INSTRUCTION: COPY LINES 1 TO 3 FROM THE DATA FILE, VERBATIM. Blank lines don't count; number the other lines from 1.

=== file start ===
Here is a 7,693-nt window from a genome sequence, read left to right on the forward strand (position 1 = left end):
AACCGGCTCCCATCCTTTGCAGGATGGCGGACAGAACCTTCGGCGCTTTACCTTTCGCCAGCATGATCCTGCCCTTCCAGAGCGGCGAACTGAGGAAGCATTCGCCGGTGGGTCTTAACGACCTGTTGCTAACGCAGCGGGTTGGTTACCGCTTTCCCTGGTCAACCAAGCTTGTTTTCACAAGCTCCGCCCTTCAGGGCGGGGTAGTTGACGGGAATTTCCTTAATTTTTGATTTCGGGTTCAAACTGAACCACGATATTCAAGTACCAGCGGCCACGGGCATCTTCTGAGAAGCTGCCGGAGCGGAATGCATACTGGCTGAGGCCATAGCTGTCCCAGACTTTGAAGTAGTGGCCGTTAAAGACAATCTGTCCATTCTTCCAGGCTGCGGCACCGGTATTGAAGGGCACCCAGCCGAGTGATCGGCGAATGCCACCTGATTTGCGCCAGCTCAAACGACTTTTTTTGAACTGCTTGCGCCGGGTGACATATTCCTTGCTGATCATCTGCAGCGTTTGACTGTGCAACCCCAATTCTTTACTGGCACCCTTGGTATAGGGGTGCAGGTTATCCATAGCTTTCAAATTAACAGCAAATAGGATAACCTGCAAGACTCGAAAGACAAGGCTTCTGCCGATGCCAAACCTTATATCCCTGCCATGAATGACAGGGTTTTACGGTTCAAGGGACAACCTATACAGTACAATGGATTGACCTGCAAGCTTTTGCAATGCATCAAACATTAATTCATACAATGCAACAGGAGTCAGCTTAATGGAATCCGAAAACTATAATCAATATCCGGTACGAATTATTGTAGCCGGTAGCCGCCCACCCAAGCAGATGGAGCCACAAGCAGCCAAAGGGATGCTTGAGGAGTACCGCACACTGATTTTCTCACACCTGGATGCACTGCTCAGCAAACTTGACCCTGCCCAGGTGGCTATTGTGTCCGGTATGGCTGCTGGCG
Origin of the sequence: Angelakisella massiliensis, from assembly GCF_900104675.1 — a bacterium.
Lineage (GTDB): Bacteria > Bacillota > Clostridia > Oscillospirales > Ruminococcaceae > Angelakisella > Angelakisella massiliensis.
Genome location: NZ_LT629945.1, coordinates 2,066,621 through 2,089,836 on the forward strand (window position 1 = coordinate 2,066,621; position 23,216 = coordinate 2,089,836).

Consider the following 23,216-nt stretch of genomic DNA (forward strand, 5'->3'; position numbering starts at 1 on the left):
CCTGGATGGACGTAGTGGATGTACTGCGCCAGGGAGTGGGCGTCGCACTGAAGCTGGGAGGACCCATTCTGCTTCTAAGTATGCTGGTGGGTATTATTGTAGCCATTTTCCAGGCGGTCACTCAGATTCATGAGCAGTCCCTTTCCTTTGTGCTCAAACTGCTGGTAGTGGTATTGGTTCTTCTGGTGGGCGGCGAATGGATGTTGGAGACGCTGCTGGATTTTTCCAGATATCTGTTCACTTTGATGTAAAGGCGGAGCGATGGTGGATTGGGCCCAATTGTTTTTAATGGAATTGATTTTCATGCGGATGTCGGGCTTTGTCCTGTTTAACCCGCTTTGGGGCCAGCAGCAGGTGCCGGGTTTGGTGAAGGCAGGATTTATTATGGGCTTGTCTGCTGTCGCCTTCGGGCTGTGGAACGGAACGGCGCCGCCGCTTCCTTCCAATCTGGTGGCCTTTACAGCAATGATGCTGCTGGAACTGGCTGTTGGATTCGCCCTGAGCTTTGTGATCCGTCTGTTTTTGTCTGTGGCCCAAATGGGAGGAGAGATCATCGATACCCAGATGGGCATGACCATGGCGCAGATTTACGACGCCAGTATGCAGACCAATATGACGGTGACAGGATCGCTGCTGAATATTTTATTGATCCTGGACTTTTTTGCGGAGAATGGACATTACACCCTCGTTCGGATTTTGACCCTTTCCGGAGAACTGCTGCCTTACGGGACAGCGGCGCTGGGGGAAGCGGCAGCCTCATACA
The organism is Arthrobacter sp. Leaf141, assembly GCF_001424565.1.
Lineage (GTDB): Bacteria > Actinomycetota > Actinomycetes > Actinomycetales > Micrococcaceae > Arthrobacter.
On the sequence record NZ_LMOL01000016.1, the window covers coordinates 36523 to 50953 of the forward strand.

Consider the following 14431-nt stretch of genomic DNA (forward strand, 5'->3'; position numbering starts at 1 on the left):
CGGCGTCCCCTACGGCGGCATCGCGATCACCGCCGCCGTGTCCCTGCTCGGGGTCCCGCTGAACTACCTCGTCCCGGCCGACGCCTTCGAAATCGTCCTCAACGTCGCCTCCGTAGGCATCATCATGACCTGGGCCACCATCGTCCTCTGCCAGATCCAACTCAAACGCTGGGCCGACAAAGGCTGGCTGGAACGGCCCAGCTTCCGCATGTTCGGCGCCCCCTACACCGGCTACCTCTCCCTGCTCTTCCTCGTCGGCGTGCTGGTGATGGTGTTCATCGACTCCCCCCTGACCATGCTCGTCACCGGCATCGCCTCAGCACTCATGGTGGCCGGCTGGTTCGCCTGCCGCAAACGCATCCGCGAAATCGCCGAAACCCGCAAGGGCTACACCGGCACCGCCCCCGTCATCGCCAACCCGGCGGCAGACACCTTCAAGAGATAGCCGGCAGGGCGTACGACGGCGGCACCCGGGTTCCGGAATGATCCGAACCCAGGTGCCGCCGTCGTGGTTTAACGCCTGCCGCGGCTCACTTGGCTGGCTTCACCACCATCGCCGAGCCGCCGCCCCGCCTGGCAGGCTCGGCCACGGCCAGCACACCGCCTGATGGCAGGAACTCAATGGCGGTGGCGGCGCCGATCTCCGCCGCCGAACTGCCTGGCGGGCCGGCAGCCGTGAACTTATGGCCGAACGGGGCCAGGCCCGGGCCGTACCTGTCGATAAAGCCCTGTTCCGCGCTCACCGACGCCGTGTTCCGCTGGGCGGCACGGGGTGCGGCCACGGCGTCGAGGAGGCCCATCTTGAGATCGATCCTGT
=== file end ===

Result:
Here is a 7,693-nt window from a genome sequence, read left to right on the forward strand (position 1 = left end):
AACCGGCTCCCATCCTTTGCAGGATGGCGGACAGAACCTTCGGCGCTTTACCTTTCGCCAGCATGATCCTGCCCTTCCAGAGCGGCGAACTGAGGAAGCATTCGCCGGTGGGTCTTAACGACCTGTTGCTAACGCAGCGGGTTGGTTACCGCTTTCCCTGGTCAACCAAGCTTGTTTTCACAAGCTCCGCCCTTCAGGGCGGGGTAGTTGACGGGAATTTCCTTAATTTTTGATTTCGGGTTCAAACTGAACCACGATATTCAAGTACCAGCGGCCACGGGCATCTTCTGAGAAGCTGCCGGAGCGGAATGCATACTGGCTGAGGCCATAGCTGTCCCAGACTTTGAAGTAGTGGCCGTTAAAGACAATCTGTCCATTCTTCCAGGCTGCGGCACCGGTATTGAAGGGCACCCAGCCGAGTGATCGGCGAATGCCACCTGATTTGCGCCAGCTCAAACGACTTTTTTTGAACTGCTTGCGCCGGGTGACATATTCCTTGCTGATCATCTGCAGCGTTTGACTGTGCAACCCCAATTCTTTACTGGCACCCTTGGTATAGGGGTGCAGGTTATCCATAGCTTTCAAATTAACAGCAAATAGGATAACCTGCAAGACTCGAAAGACAAGGCTTCTGCCGATGCCAAACCTTATATCCCTGCCATGAATGACAGGGTTTTACGGTTCAAGGGACAACCTATACAGTACAATGGATTGACCTGCAAGCTTTTGCAATGCATCAAACATTAATTCATACAATGCAACAGGAGTCAGCTTAATGGAATCCGAAAACTATAATCAATATCCGGTACGAATTATTGTAGCCGGTAGCCGCCCACCCAAGCAGATGGAGCCACAAGCAGCCAAAGGGATGCTTGAGGAGTACCGCACACTGATTTTCTCACACCTGGATGCACTGCTCAGCAAACTTGACCCTGCCCAGGTGGCTATTGTGTCCGGTATGGCTGCTGGCG
Origin of the sequence: Angelakisella massiliensis, from assembly GCF_900104675.1 — a bacterium.